While she is in Boston, she hopes to nudge along the grant proposal for her local theater. At an event in Boston she meets  Jerry and Mimi Cunningham, executives for the Century Foundation, the grantor organization. The brief introduction goes well and Sully is invited to a more formal meeting, possibly soon to discuss her grant proposal.

As the evening progresses a very loud argument erupts first between Babs Allyn and her husband Hal Maxwell, then between Babs, the Boston theater director, and Mimi Cunningham, culminating with Mimi tossing a drink into Babs' face. It's downhill from there as Mimi is found dead in an nearby alley the next day and Babs has disappeared. Hal insists Babs has gone to their house on the Cape and he has been in touch with her via phone.

As much as she would like to stay out of this case, she is drawn in when she learns her ex-husband is a suspect. Gus Knight had been reviewing the books at the Cunningham Foundation and there appeared to be some discrepancies.

I enjoyed this book, but I wish I had read the first in the series because there was a good bit of back story I missed. I still enjoyed the character and the mystery. Hope to read more in this series.

Friday, March 8, 2019


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A contemporary retelling of Pride and Prejudice with a Pakistani twist.  In Unmarriageable by Soniah Kamal the five Binat daughters are making their mother crazy. Mrs. Binat is desperate to marry her daughters off, but because of rumors and innuendo about the family, they have had to move away from Lahore.

Alys, the second daughter, is not interested in getting married. She teaches English Literature at a British School for Pakistani teenage girls. Many of the girls will marry before they even finish high school and this depresses Alys. Her eldest sister, the lovely Jena also teaches there.

When the family is invited to the wedding of the year, Mrs. Binat is beside herself with plans to have all of her girls engaged by the end of the wedding ceremony. At the wedding Alys overhears Mr. Darsee and his friends mocking Mrs. Binat and saying how happy they are not to have her as a mother-in-law.

Stung by this criticism, Alys decides to ignore Mr. Darsee and his friends the Binglas. Unfortunately, Jena falls madly in love with "Bungles" Bingla and believes
her mother's prediction that he will propose to her after the wedding. When days go by and Bungles doesn't propose and, in fact, goes back home, Jena and Mrs. Binat are devastated.

Meanwhile Farhat Kaleen, a widower, comes calling on Alys with hopes of making her his bride. Mrs. Binat is ecstatic but Alys does everything she can to turn him against her. Worse yet, he decides to marry her friend Sherry instead.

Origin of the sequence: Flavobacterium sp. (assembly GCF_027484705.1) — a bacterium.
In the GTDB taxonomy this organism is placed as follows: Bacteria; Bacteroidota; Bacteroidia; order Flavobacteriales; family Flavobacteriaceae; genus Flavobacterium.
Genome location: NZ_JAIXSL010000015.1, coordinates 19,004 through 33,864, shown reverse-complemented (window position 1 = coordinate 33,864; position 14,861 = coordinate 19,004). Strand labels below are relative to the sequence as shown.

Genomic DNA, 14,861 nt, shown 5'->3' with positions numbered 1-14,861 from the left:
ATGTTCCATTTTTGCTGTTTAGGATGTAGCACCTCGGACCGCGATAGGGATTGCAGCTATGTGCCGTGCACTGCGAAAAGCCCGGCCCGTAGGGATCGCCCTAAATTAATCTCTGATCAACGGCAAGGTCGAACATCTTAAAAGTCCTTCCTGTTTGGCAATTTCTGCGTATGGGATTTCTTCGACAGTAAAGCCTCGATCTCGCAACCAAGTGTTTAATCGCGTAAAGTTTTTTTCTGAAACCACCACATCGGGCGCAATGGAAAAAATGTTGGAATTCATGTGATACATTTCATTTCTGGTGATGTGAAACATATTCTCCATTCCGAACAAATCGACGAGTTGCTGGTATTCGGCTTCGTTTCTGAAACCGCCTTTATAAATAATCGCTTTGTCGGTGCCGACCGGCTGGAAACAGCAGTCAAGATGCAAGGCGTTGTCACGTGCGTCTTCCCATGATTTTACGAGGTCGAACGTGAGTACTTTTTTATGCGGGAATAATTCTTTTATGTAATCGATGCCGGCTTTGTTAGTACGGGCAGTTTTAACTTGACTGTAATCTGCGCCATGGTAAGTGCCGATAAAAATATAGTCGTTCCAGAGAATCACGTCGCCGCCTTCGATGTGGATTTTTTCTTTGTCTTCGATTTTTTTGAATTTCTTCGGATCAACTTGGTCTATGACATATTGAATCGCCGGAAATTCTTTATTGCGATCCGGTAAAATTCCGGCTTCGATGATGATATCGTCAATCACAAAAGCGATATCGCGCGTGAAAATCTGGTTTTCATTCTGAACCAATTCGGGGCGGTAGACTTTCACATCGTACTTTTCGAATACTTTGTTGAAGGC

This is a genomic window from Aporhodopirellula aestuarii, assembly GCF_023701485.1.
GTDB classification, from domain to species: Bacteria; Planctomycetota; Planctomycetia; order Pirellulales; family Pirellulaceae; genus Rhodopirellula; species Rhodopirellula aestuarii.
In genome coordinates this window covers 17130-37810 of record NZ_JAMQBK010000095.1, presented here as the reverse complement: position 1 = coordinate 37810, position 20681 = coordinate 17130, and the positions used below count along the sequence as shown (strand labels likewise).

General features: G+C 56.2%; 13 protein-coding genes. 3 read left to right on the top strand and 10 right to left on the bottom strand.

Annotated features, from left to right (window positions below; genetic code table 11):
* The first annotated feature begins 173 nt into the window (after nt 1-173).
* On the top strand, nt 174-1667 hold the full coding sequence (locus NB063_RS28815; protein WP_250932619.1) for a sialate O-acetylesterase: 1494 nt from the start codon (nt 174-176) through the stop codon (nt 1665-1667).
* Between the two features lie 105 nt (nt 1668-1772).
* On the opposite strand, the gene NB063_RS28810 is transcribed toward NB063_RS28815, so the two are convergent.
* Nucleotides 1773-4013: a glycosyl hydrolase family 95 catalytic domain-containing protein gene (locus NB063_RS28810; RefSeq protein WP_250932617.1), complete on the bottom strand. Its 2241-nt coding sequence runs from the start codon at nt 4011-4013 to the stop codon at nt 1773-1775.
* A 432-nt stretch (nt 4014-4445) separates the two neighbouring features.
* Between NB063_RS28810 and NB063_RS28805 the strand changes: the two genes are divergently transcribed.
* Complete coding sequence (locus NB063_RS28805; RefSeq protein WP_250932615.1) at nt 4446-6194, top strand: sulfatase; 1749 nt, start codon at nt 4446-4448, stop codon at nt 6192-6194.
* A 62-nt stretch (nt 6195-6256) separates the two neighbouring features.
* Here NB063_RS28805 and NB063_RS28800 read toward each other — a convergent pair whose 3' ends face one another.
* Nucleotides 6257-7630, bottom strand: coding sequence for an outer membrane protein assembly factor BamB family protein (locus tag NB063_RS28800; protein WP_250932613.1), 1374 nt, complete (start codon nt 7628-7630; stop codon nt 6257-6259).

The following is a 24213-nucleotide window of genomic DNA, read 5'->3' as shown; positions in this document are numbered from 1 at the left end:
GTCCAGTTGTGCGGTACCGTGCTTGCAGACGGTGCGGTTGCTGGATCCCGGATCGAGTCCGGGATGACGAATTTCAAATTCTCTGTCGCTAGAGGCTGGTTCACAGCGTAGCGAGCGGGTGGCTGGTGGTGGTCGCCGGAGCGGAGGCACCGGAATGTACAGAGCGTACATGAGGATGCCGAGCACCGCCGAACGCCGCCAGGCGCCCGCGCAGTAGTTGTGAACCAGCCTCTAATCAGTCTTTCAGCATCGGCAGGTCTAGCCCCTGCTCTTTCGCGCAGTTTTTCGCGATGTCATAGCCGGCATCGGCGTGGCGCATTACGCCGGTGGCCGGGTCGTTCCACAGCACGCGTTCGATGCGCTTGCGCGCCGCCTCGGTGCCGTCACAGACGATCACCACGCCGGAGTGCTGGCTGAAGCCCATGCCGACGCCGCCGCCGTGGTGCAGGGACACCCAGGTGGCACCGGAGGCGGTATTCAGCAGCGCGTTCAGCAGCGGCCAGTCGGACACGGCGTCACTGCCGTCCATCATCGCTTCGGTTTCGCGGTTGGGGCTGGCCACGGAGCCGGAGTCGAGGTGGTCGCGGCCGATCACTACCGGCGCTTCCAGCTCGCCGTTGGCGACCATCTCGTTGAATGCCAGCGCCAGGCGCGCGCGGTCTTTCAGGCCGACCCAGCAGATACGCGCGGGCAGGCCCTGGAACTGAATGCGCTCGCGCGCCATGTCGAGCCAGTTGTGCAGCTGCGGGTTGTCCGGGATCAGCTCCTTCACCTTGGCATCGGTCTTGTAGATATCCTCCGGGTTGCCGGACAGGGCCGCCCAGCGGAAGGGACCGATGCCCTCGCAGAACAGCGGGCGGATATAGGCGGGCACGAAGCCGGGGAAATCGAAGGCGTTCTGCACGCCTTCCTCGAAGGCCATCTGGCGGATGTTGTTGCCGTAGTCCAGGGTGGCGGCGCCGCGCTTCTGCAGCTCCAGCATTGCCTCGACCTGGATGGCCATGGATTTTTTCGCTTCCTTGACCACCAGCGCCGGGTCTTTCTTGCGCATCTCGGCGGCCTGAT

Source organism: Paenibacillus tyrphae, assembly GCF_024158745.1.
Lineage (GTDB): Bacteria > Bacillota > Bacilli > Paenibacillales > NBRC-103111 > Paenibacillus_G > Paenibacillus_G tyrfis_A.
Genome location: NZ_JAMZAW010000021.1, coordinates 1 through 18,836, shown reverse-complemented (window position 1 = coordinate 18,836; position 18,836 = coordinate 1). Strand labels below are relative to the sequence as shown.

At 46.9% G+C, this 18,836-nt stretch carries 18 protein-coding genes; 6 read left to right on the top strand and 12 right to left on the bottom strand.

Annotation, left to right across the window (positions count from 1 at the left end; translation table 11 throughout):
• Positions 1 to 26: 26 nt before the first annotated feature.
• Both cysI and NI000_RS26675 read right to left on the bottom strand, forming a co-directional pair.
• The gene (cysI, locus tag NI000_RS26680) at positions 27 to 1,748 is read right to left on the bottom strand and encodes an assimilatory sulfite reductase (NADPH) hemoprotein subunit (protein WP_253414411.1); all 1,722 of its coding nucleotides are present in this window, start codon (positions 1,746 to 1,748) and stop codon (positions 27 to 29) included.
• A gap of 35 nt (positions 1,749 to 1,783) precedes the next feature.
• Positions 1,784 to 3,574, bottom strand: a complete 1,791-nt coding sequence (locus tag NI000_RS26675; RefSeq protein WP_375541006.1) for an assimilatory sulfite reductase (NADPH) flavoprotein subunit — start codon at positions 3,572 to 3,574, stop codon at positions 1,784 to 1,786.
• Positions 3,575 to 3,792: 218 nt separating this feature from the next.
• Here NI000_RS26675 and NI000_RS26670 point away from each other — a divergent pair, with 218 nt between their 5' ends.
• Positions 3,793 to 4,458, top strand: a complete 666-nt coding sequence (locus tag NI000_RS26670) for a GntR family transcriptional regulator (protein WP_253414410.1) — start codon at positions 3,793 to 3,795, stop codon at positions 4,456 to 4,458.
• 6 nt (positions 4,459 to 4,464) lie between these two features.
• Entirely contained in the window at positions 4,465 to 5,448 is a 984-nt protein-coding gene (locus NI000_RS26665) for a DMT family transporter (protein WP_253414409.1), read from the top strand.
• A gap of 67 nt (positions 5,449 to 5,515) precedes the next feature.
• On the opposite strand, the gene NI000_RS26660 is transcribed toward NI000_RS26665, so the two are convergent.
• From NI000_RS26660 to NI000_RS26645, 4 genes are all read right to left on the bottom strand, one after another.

More hilarity ensues as the younger sisters find themselves in one predicament after another.

If you love Pride and Prejudice, you will love Unmarriageable.

Thursday, March 7, 2019

The Tulip Shirt Murders

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Private Investigator Delanie Fitzgerald and her computer hacker partner Duncan Reynolds are working on some of their more mundane cases in The Tulip Shirt Murders by Heather Weidner. When strip club owner Chaz Smith hires them to prove his friend's son is not a murderer, things begin to move quickly.

Hired by a local music producer to find the people bootlegging his CDs, Delanie finds her bootleggers at a local flea market and decides to follow one of them to see where the copying is taking place. When she stakes out the farm where he lives, she notices many different people heading in and out and wonders what else is going on.

After several visits to the farm, she finds herself involved in more than copyright thieves, especially when she comes head to head with a multi-jurisdictional investigation and the FBI. With that case cleared, Delanie and Duncan focus on the murder.

Even though the three other murders took place in three different locations and the victims have no
discernible link, Duncan keeps plugging away to find a pattern. When Delanie's friend Robin is attacked in a frighteningly similar way to the other victims, Delanie hears her whisper "Tulip Shirt" before she loses consciousness.

With this sliver of a lead, she and Duncan continue to search to discover the link. When they discover the connection, Delanie infiltrates the company to find proof of who the killer is.

A fast-paced mystery, packed with lots of action and two quirky lead characters.

Wednesday, March 6, 2019

Interview with J.A. Hennrikus

I know you are woman of many hats, so tell me about your three series. What is the title of your newest book? How many books have you published?
My first published series is the Clock Shop series, which I wrote as Julianne Holmes. There are three books in that series, which is about Ruth Clagan, who is a horologist who lives in the Berkshires and runs her grandfather’s clock shop. My next two series happened around the same time, and each needed their own author name since they were with different publishers, so I decided to choose more JH names. The Theater Cop series is actually the first series I ever tried to sell, and I decided to use my name, J.A. Hennrikus. My new Garden Squad series is for Kensington, and it debuted this year with Pruning the Dead. I write that series as Julia Henry.